They’ve been part of the Southern California landscape for close to four decades: immigrant laborers waiting for work on sidewalks and street corners, swarming drivers as they pull up, ready to move furniture, paint walls, pull weeds, do whatever needs doing, reports the Los Angeles Times. But now, as the housing boom increases the demand for cheap labor and workers become more organized, the sites where they gather have become a battleground in the widening debate over illegal immigration.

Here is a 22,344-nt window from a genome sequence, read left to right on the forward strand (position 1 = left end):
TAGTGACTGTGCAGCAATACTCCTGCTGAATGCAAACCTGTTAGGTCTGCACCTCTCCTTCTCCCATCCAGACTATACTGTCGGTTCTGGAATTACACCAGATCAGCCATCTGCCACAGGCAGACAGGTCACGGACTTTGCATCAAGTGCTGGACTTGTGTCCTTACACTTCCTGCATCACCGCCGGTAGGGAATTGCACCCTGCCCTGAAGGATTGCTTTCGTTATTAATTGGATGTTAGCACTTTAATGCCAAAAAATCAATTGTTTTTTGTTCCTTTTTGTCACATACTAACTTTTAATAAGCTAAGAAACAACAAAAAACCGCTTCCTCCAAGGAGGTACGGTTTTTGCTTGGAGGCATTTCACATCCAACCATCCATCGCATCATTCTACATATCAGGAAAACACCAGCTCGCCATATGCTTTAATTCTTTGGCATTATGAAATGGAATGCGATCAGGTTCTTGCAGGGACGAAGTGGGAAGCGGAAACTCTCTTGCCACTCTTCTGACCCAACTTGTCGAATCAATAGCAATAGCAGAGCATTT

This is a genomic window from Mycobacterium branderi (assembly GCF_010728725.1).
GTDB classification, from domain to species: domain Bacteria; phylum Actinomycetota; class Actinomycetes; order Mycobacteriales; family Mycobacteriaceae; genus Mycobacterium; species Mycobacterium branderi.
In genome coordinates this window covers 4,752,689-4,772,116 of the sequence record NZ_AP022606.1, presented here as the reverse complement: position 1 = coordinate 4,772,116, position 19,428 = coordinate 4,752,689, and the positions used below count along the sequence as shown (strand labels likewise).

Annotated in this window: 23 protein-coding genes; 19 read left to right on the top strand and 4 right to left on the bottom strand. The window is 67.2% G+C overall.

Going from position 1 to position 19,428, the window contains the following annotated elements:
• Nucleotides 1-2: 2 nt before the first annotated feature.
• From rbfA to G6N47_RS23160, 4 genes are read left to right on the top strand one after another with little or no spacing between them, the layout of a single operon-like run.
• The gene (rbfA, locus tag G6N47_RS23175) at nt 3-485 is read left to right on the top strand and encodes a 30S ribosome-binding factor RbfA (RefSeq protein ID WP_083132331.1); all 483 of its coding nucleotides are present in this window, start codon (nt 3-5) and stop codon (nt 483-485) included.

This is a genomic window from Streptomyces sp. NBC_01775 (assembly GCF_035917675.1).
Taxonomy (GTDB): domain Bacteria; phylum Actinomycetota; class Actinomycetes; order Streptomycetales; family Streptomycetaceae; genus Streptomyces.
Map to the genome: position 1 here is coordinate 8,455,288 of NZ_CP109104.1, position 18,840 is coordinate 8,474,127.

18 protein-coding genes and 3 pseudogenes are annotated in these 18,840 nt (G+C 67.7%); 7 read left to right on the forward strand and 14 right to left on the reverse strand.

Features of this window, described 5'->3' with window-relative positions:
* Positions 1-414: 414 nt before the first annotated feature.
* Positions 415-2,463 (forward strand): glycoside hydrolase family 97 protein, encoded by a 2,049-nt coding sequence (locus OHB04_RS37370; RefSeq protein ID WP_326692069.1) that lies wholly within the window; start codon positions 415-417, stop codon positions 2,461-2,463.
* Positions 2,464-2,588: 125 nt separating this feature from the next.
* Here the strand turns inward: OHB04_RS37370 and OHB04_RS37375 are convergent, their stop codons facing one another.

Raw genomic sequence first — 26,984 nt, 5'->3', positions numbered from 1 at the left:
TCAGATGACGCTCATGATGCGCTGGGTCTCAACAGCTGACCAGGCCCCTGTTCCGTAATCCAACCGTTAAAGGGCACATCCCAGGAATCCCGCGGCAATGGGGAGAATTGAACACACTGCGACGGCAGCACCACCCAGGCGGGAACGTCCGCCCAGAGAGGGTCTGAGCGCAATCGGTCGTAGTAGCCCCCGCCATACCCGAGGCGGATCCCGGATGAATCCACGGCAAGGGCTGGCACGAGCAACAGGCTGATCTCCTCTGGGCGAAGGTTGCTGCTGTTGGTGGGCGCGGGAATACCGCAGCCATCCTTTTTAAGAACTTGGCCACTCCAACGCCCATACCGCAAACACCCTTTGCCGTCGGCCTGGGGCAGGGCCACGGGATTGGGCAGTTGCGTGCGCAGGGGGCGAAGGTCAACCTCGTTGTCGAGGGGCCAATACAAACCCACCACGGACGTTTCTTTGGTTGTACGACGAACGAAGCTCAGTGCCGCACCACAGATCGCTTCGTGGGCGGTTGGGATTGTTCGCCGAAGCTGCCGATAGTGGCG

Cities throughout California and around the nation are struggling to cope with the sheer numbers of day laborers, or jornaleros. Critics say the sites not only encourage people to come to the U.S. illegally, but also create traffic jams and are eyesores. Supporters say the workers are simply trying to make an honest living and are crucial to local economies. But, as cities are discovering, the issue is far more complicated than that. In the same cities where there are protests against the laborers, there is a high demand for their work. “Every major city, even smaller cities, are struggling with this,” said Victor Narro, project director at the UCLA Downtown Labor Center. “It’s become a national issue.”